The geomorphic history of Phra Thong Island, based on quartz optically stimulated luminescence (OSL) dating of the beach ridge sequence, shows that the eastern portion of the island contains beach ridges formed during the last interglacial period27. The western portion also contains beach ridges that have variably prograded westwards and been sequentially eroded from the mid-Holocene28. Interspersed between the younger beach ridge sequence are a series of swales that preserve sand sheets ascribed to tsunami deposits21. The 2004 IOT (Sandsheet A) and three earlier sand sheets (Sandsheets B, C and D) have been recognised from two adjacent swales located approximately 400 metres (Swale X) and 550 metres (Swale Y) east of the modern, western coastline of Phra Thong Island (Fig. 1b–d)21. Two palaeo-sand layers beneath the 2004 IOT layer were recognised along a transect north of this location (Fig. 1c)29. Another sand sheet (Sandsheet X) was recognised between Sandsheet’s A and B from a site located in Swale VI approximately 1700 metres northeast of Swale Y and 1400 metres east of the modern coastline (Fig. 1c)30.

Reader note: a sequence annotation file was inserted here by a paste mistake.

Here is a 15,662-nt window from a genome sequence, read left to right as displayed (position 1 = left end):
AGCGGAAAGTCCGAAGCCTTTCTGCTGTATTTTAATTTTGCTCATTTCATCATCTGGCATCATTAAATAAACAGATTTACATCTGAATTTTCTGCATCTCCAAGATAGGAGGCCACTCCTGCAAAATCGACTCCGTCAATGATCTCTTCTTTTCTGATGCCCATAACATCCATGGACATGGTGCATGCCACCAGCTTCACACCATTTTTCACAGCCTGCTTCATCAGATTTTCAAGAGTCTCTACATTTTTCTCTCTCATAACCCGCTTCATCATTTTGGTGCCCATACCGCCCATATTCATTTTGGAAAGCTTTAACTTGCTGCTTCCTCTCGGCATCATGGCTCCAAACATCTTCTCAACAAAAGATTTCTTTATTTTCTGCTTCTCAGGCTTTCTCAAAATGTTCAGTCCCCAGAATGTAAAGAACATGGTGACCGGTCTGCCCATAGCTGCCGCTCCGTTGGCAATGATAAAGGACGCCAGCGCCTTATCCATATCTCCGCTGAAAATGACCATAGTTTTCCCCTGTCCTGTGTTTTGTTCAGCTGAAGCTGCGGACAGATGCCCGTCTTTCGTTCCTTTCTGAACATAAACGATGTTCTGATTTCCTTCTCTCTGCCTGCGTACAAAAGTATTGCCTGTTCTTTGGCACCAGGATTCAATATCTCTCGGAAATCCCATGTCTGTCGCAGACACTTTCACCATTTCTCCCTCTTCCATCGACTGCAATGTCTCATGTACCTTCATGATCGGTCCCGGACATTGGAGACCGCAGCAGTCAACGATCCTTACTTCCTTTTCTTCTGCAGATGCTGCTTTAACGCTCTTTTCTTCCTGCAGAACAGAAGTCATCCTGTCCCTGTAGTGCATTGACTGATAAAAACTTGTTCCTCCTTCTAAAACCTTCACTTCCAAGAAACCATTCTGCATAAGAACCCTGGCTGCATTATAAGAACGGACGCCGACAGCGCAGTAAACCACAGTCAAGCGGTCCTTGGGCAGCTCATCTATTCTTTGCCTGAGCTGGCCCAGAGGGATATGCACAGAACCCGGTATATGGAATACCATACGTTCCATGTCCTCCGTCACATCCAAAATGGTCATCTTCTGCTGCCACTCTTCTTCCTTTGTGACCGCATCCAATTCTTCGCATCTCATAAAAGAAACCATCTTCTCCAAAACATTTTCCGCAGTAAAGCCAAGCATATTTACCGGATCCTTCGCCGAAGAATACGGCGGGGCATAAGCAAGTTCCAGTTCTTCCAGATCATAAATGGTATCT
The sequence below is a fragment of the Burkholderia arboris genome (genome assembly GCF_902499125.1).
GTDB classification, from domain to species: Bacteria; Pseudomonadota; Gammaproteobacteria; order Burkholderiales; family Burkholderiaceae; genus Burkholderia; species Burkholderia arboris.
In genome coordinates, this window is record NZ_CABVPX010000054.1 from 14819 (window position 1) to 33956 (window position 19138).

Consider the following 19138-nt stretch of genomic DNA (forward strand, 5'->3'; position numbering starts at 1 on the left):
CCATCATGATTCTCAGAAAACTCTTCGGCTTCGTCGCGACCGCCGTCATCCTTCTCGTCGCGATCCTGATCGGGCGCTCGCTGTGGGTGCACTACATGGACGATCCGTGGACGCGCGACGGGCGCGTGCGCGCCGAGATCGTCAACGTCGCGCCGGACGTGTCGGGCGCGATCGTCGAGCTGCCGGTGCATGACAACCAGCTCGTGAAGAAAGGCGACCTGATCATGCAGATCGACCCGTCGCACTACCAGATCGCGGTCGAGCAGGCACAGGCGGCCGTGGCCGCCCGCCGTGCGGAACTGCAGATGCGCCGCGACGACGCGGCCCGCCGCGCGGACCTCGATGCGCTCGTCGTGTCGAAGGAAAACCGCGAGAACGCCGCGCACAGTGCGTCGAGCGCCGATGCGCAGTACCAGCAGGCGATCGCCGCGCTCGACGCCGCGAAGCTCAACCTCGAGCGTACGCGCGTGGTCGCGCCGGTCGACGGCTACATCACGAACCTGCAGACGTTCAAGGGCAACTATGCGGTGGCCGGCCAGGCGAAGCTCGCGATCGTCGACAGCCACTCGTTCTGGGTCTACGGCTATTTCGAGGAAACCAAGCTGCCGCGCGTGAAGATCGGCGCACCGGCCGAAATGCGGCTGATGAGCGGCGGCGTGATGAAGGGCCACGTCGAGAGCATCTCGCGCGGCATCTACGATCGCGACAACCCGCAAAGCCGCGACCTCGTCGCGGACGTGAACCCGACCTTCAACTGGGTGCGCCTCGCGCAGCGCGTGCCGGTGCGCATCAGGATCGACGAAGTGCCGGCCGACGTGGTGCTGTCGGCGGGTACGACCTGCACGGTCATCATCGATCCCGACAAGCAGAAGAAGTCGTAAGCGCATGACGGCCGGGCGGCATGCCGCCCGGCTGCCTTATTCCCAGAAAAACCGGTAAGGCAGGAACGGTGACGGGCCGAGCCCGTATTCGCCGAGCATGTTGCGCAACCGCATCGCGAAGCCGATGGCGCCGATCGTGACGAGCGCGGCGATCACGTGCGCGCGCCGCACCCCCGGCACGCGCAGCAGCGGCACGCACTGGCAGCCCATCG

On Phra Thong Island, the 2004 IOT is recognised as a landward-fining, medium- to very-fine sand that varies in with little sediment deposited on the beach ridges but thicker deposits in the swales21,31. The 2004 IOT deposit has a sharp basal contact, commonly occurring as a horizontal bed that fines upward from medium sand to coarse silt and occasionally coarsens upward from medium to silty fine sand20,21. Within the 2004 IOT deposit are seaward dipping cross beds and laminae with mud drapes, parallel silty laminae, muddy rip-up clasts, leaves, abundant marine, beach and subtidal diatom species and few freshwater diatom species, and bivalve shell fragments20,21,30,32,33,34. The 2004 IOT sediments have a bimodal sediment distribution that is dominated by quartz (85 to 95%), benthic foraminifera and shell fragments (8 to 15%), muscovite (4%), heavy minerals (1.7 to 3%) and a low organic content (1.5 to 2.5%)30,32. The <0.125mm component as determined by X-ray diffraction (XRD) is dominated by quartz (52 to 57%), but feldspars (orthoclase and microcline), aragonite, zircon, muscovite, monazite, kaolinite, cassiterite and labradorite are present, attesting to the nearshore marine sediment source35.